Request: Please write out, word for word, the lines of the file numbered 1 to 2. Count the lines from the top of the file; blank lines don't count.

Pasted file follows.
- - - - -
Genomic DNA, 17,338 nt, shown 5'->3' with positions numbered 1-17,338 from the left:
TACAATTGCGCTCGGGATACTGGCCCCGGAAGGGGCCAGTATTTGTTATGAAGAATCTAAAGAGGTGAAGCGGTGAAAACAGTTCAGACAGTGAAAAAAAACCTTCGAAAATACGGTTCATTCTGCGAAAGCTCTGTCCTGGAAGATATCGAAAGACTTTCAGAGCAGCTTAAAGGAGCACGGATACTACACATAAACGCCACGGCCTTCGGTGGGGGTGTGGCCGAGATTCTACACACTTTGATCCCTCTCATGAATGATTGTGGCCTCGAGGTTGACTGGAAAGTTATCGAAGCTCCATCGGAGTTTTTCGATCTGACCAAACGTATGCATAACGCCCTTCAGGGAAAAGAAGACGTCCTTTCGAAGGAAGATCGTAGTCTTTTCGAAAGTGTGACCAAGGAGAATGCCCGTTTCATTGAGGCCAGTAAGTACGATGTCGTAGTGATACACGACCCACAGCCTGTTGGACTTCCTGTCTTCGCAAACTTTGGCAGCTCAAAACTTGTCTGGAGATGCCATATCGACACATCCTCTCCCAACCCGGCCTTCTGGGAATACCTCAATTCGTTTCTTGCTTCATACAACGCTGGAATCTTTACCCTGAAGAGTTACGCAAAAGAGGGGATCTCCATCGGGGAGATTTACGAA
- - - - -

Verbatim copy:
Genomic DNA, 17,338 nt, shown 5'->3' with positions numbered 1-17,338 from the left:
TACAATTGCGCTCGGGATACTGGCCCCGGAAGGGGCCAGTATTTGTTATGAAGAATCTAAAGAGGTGAAGCGGTGAAAACAGTTCAGACAGTGAAAAAAAACCTTCGAAAATACGGTTCATTCTGCGAAAGCTCTGTCCTGGAAGATATCGAAAGACTTTCAGAGCAGCTTAAAGGAGCACGGATACTACACATAAACGCCACGGCCTTCGGTGGGGGTGTGGCCGAGATTCTACACACTTTGATCCCTCTCATGAATGATTGTGGCCTCGAGGTTGACTGGAAAGTTATCGAAGCTCCATCGGAGTTTTTCGATCTGACCAAACGTATGCATAACGCCCTTCAGGGAAAAGAAGACGTCCTTTCGAAGGAAGATCGTAGTCTTTTCGAAAGTGTGACCAAGGAGAATGCCCGTTTCATTGAGGCCAGTAAGTACGATGTCGTAGTGATACACGACCCACAGCCTGTTGGACTTCCTGTCTTCGCAAACTTTGGCAGCTCAAAACTTGTCTGGAGATGCCATATCGACACATCCTCTCCCAACCCGGCCTTCTGGGAATACCTCAATTCGTTTCTTGCTTCATACAACGCTGGAATCTTTACCCTGAAGAGTTACGCAAAAGAGGGGATCTCCATCGGGGAGATTTACGAA